One pressing motivation behind Seattle-based Cascade Bicycle Club’s campaign to pass “vulnerable user” legislation seeking justice for cyclists injured or killed in car accidents is to force law-enforcement agencies to take bicycles seriously.
No one who has been involved in a police-reported accident doubts the entrenched bias against cyclists. The attitude can generally be summed up as, “Since some cyclists run red lights or otherwise do foolish things on the streets, the bicyclist is almost always at fault in an accident.”
Drivers of course run red lights and do stupid things all the time. If they hit another car and injure or kill the driver, they are cited. Only when they hit or kill a cyclist do they automatically get the benefit of the doubt, as well as, usually, the benefit of not even a ticket.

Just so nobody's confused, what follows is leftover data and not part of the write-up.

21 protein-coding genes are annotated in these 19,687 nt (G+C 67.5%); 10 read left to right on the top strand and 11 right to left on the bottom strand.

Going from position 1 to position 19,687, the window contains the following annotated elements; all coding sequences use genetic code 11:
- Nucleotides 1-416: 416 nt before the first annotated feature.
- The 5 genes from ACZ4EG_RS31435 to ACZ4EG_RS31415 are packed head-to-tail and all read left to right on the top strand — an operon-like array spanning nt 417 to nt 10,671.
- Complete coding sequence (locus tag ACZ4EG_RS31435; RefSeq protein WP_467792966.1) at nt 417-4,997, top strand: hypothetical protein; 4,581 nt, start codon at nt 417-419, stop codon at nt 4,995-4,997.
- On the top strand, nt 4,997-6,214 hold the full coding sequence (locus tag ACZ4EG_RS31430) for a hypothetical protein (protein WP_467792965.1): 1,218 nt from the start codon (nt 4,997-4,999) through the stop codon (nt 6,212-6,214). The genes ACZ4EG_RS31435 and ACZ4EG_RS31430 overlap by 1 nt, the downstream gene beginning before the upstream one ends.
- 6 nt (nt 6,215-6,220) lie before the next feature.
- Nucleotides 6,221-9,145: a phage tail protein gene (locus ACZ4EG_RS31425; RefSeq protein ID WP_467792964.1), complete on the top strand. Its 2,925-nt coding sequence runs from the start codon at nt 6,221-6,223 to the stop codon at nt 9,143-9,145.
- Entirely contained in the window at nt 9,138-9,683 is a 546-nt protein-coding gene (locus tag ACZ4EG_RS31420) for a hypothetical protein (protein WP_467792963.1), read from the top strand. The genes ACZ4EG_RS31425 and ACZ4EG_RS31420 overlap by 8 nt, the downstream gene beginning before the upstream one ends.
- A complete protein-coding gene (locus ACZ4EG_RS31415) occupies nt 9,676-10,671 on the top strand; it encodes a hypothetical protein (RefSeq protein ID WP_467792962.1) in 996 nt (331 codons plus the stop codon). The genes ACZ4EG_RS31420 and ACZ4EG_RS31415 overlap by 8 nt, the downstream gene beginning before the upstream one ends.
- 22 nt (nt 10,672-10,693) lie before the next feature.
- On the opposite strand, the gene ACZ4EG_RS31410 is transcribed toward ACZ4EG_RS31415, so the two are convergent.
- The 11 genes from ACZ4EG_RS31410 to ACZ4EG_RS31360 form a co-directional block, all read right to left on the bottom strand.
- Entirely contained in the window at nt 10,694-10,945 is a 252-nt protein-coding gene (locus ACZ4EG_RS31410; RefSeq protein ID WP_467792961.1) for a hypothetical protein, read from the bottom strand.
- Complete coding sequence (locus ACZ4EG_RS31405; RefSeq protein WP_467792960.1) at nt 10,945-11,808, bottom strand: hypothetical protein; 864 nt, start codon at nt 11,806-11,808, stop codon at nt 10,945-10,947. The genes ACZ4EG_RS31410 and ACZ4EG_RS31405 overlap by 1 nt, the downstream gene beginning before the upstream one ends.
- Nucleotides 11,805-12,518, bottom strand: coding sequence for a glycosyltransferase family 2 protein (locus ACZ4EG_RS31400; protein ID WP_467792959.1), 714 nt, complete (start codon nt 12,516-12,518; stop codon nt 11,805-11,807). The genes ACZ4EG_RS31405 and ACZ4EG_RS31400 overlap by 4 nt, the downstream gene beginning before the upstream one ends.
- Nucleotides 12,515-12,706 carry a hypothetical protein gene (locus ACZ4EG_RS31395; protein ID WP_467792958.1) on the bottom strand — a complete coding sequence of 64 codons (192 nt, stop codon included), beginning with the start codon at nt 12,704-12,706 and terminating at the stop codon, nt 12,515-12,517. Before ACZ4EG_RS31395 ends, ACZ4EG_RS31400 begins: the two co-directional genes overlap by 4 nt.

In San Francisco, S.F.StreetsBlog has a compelling post documenting baldly expressed anti-cyclist sentiment from the local police department.
It’s a good primer for anyone seeking to understand why the words “justice” and “cycling” have been mutually exclusive for so long, and the urgency behind Cascade’s campaign to unite them under the law.
Crosscut.com: Time to ‘claim the lane’ on bike safety
Biking Bis: Seeking justice for bike riders in Washington State
Let There Be Justice